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Food Allergies

Food Allergies

Food allergies are among the most common illnesses among children. The umbrella term "allergy" designates a reaction by the immune system to an allergen or irritant, in the case of food allergies, it could be food items such as eggs, milk, wheat, soy, peanuts, tree nuts, fish, and shellfish.

Children with a food allergy can manifest mild symptoms such as skin rashes, vomiting and nausea, diarrhea, bloating and swelling upon ingesting even the smallest amount of that allergen. If your child is allergic to one food, he/she may be allergic to related foods. This phenomenon is known as "cross-reaction". For example, those allergic to peanuts will also have allergies to soybeans, green beans and peas.

Food Allergy vs. Food Intolerance

Put simply a food allergy involves an attack from the immune system. On the other hand, food intolerance is the body's inability to properly process a certain food. For example, if your child suffers from food intolerance, he/she might not digest it properly and you will notice symptoms such as gas, bloating or diarrhea. Allergic reactions are much more severe and can be life-threatening. A food intolerance is mild in nature and can be prevented by avoiding exposure to a certain food that causes discomfort.

 
Causes

Similar to nasal allergies, food allergies are the immune system's reaction to an allergen in the body. In the case of food allergies, the culprit is always a food protein. When ingested, the body produces antibodies to combat the allergen and releases a chemical known as a "mediator". Those mediators affect the skin, throat, airways, intestines and heart.
Severe allergic reactions can impair your child's breathing and can be dangerous. It is important to keep track of your child's allergies at all times.

 
Foods commonly causing Allergies
  • Peanut butter.
  • Eggs.
  • Fish and shellfish.
  • Milk.
  • Wheat.
  • Soy.
  • Tree nuts (almonds, cashews, chestnuts, filberts / hazelnuts, macadamia nuts, pecans, pine nuts,pistachios, and walnuts).
  • Fruits (bananas, strawberries, cherries, apricots, papayas).
Symptoms
  • Itching, rashes and reddish bumps
  • Swelling of the lips and mouth
  • Belly cramps, nausea, vomiting and diarrhea
  • Watery, itchy eyes
  • Runny or stuffy nose
Severe symptoms that require instant medical care:
  • Tightness in the chest
  • Tightness and choking in the throat
  • Dizziness or light-headedness
  • Rapid or irregular heart beat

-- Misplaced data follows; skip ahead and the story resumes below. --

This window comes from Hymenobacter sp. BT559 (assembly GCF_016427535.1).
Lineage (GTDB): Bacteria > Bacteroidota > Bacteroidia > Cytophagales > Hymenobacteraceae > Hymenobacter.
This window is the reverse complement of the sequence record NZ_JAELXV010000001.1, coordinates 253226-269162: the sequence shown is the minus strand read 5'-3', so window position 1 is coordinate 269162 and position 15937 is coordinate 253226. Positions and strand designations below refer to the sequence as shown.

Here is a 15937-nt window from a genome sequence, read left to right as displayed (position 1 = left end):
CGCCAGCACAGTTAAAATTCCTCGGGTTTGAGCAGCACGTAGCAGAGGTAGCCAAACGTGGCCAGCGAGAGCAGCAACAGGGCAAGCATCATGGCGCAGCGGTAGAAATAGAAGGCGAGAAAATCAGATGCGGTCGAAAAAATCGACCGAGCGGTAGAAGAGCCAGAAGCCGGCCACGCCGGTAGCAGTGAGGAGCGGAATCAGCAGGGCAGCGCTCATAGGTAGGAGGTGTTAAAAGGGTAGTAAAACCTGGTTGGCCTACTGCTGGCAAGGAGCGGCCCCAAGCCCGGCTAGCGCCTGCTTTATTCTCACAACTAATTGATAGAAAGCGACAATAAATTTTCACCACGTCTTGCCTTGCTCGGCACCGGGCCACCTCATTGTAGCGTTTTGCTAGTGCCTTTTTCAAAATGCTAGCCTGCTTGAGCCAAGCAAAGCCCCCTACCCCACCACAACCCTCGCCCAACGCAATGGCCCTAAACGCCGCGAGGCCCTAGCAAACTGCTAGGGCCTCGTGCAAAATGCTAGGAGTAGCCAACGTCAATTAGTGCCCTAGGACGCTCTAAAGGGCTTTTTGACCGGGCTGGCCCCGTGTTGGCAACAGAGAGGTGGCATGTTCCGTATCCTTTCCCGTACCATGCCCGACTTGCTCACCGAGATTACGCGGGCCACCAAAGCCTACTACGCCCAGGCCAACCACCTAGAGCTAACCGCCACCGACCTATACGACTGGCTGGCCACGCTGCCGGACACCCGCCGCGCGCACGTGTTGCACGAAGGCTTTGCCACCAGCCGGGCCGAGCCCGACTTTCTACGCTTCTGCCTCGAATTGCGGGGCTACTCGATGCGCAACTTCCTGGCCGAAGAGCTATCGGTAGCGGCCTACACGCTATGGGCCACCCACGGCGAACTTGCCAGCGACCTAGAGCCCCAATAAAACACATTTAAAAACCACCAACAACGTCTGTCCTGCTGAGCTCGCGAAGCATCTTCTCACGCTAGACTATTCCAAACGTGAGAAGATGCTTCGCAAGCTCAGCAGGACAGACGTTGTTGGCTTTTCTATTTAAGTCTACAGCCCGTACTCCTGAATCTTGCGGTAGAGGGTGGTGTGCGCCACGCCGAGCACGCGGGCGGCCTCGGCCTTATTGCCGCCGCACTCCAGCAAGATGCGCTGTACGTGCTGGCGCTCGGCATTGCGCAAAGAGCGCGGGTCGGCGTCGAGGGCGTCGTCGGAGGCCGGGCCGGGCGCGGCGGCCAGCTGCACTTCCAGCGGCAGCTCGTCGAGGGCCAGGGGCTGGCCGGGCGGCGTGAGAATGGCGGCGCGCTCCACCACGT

• Difficulty breathing
  • Losing consciousness
Diagnosis

Your pediatrician can determine if your child is suffering from food allergies. Consult with your pediatrician for a physical exam where he/she will conduct a routine checkup to rule out any physical causes.

Treatment

While having food allergies is not curable, 80% - 90% of children outgrow their food allergies by the age of 5. The best treatment is to avoid foods that cause such allergic reactions.

The doctor may prescribe an over-the-counter antihistamine to reduce itchiness and other symptoms.

Remember that food allergies can be severe and you will need to have a plan in the event of a reaction. You must also instruct any person caring for your child on what to do in case of an allergic reaction.

Who Will Outgrow Their Food Allergy?
  • 80-90% of children with egg, milk, wheat and soy allergies will outgrow it by the age of 5
  • Only 1 in 5 children will outgrow a peanut allergy
  • Less than 20% will outgrow allergies to nuts or seafood
Are Food Allergies Inherited?

Like any allergy, a food allergy can be inherited from a parent. However, children often exhibit food allergies to other foods. This means that your child could inherit susceptibility to a food allergy, but not an identical allergic reaction to a certain food.

Food Allergy Statistics
  • Peanut allergy affects 1.2% of children. Approximately 20% of children outgrow it by age 6.
  • Children with a food allergy are two to four times more likely to have conditions such as asthma and other allergies.
  • The prevalence of food allergy among children under the age of 18 increased 18% percent from 1997 to 200.
 
 
 
 

 

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